The Weight of Your Words: Measuring the Impact of What You Say, by Joseph M. Stowell. Moody Press, 1998. Reviewed by Justin Koole.
Many books are written with a small percentage of the population in mind, whether it is parents, ministers, or those who struggle with alcoholism or depression, as a few examples. Very few books speak to every individual on the planet. This is one of them that does. Everyone has a tongue, and everyone uses it daily (well, almost everyone). And everyone has used his tongue in sin; this is a certainty.
The Weight of Your Words was originally published by Victor Books in 1983 titled as Tongue in Check. The second printing was republished by Moody Press in 1998. As many readers are aware, Dr. Stowell is the former president of Moody Bible Institute located in Chicago, IL and the current president of Cornerstone University (a Christian university located in Grand Rapids, MI).
This book is based on James 3 and is Stowell’s “attempt to address the issue” (p. 9) of how Christians’ talk is a destructive power in and outside the home, and undermines the work of Christ in the church. And he does a marvelous job of exactly that: expounding the Word of God plainly, using literally hundreds of Scripture passages to demonstrate his point. Sprinkled in are little quotes from a multitude of sources, as well as short stories based on his thirty-plus years experience in the pastorate. The stories and quotes make the book interesting and easy to read.
The book is neither a dogmatic nor a doctrinal dissertation on James 3. I characterize it more as a handbook, first on how the devil works through the use of one’s tongue and how the old man of sin often desecrates the tongue God gave man to glorify Himself; and second, what is the proper Christian behavior through proper speech.
Below are a several quotes that I personally enjoyed. They give a glimpse into how Stowell does not steer clear of difficult issues in order to avoid offending someone. (One can appreciate his directness when it comes to the sinfulness of human flesh.)
A raging river can be destructive and demolish everything in its path. But if the river is channeled to…produce electricity, the same power becomes beneficial and desirable (p. 10).
Having a tongue is like having dynamite in our dentures—it’s got to be reckoned with (p. 15).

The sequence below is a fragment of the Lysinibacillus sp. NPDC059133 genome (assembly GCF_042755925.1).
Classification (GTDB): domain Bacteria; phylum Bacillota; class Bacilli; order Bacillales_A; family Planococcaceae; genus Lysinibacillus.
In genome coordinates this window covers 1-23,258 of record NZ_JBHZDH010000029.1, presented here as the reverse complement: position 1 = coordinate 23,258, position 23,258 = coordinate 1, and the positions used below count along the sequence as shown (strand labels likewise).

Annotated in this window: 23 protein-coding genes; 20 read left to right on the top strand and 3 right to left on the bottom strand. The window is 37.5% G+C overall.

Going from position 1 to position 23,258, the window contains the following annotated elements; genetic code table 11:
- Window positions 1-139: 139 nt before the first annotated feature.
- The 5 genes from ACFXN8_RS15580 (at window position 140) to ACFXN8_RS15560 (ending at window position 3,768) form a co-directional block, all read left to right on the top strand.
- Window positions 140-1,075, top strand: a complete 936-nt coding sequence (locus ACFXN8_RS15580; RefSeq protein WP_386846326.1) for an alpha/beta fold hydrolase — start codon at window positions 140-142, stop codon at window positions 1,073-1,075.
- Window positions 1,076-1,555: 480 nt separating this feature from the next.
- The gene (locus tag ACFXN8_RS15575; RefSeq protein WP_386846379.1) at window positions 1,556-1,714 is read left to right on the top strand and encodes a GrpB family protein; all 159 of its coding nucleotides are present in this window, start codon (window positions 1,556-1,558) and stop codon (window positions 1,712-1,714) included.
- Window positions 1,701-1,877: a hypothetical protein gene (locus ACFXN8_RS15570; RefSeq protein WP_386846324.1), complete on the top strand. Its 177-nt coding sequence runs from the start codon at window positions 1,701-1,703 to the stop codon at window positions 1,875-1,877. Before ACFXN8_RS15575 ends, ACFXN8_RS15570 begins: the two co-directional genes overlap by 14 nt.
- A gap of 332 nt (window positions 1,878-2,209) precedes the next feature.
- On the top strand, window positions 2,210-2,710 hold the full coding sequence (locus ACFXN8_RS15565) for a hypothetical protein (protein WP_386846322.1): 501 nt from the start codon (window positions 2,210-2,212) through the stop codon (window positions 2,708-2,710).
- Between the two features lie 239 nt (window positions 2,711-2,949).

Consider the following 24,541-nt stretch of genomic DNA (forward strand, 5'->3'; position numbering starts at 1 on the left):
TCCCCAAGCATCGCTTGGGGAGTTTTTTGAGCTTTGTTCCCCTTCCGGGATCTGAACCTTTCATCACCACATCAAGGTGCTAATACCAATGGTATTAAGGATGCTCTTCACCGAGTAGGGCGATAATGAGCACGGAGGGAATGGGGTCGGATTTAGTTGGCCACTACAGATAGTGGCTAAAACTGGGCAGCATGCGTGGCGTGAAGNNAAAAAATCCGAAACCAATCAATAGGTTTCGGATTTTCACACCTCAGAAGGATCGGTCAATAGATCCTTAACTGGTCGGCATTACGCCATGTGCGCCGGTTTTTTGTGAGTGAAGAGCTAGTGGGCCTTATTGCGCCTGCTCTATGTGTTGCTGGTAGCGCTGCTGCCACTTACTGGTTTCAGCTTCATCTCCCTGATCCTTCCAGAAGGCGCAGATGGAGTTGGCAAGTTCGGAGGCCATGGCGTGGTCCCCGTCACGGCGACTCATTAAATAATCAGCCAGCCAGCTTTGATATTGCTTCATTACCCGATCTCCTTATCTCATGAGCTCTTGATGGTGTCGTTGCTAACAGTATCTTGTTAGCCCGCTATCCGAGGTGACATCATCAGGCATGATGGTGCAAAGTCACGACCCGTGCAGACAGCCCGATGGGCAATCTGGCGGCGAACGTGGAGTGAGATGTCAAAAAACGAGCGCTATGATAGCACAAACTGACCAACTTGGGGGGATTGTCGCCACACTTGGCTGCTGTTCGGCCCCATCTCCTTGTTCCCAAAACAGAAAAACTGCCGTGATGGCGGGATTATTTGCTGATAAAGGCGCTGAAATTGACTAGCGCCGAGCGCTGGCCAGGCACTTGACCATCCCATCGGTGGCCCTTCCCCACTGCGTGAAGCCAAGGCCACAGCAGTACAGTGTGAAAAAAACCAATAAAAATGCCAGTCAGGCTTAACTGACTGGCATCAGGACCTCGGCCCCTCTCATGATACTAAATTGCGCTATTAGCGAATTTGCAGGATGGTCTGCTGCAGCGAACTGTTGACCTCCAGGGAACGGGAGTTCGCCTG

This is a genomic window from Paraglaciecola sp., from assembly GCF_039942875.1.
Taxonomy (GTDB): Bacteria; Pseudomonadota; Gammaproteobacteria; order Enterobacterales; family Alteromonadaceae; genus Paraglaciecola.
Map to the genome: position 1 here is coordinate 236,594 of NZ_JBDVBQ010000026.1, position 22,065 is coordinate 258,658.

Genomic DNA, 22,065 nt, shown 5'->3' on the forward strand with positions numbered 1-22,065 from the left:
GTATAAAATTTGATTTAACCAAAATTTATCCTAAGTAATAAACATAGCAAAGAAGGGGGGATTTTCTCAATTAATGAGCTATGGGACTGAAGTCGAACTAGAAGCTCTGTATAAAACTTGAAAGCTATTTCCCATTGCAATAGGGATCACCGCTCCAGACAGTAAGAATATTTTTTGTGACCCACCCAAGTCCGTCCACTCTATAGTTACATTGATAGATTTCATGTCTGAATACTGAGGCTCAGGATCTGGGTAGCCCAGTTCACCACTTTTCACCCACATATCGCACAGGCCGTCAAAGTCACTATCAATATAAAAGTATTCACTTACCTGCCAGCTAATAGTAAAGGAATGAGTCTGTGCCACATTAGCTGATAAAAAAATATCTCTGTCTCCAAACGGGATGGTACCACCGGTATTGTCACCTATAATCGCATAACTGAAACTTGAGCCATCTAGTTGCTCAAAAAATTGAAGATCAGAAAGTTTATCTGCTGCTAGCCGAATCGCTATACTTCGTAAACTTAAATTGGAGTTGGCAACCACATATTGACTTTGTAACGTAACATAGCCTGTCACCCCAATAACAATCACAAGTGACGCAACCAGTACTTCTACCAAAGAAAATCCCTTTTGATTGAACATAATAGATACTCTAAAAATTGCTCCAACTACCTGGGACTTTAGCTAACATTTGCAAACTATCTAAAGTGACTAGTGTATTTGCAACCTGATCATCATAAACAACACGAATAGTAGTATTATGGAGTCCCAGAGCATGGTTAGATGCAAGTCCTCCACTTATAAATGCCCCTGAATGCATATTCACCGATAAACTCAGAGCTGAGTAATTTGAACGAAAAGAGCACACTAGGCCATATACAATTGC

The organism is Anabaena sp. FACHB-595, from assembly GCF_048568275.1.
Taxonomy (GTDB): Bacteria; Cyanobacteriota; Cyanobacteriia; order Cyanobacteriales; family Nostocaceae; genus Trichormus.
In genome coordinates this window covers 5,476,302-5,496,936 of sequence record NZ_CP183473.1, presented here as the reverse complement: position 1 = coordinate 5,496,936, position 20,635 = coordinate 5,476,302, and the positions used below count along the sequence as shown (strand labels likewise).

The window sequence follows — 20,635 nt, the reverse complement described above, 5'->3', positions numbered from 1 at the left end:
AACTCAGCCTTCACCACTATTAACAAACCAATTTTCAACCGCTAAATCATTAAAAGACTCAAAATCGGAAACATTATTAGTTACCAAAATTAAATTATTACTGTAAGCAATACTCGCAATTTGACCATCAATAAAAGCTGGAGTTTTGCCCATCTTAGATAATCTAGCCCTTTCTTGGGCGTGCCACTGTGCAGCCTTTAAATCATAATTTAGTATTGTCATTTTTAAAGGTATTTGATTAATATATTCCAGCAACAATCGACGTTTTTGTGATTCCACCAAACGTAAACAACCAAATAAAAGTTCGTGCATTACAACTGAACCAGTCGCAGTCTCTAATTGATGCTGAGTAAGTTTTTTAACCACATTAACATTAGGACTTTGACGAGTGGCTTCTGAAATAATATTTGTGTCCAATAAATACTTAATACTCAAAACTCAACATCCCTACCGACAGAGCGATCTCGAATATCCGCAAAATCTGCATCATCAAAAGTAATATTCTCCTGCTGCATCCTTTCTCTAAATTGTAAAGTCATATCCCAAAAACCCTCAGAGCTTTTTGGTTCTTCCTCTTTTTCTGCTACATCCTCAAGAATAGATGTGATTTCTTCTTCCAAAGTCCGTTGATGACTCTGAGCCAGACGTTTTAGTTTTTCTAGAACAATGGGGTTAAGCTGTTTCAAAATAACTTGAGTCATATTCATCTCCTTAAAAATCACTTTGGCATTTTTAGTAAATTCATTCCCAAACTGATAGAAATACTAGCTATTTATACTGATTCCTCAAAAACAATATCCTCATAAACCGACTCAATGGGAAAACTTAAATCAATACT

We have an organized crime syndicate right in our mouths. Our tongues have the capacity to corrupt our entire beings. Nothing is exempt from the damage our tongues can cause (p. 19).
Stowell opens by summarizing James 3 in five principles, then continues by laying out the many sins the tongue and mouth commit, including, but not limited to, beguilement, deceit, lying, murmuring, slander, boasting, gossip, and taking God’s name in vain. Again, these six chapters are replete with Scripture passages. Stowell did his research in using Scripture as his rudder for laying out the many sins our tongue and mouth commit. Then, after laying out the many sins and the seriousness of them, Stowell delves into the origin of these sins, to demonstrate the necessity of a change of heart.
There is one area where I disagree with Stowell’s analysis. In dealing with the why and how of “God’s heart-transforming power” (p. 84), Stowell does mention the work of the Holy Spirit in our hearts briefly on page 132. We know the Holy Spirit provides us a new life, so that we are able to follow His word. Stowell, in fact, often states that the power of God is the beginning of the new life for the transformation process, so that what is in the heart is shown through the spoken word. Yet, he stops short of, and fails to spend time showing, the effectual power of the Holy Spirit. That being said, he never insinuates or states that it is simply in man’s power to be able to overcome the devil and one’s own sinful flesh. It starts with daily prayer and the use of Scripture to change the heart.
Pick this book up and read it, and you will find yourself viewing your tongue (and really your heart) in a brand new light, for your spiritual benefit. One final quote: “Henry Ward Beecher said it well: ‘Speak when you are angry, and you’ll make the best speech you’ll ever (emphasis mine—JMK) regret'” (p. 97)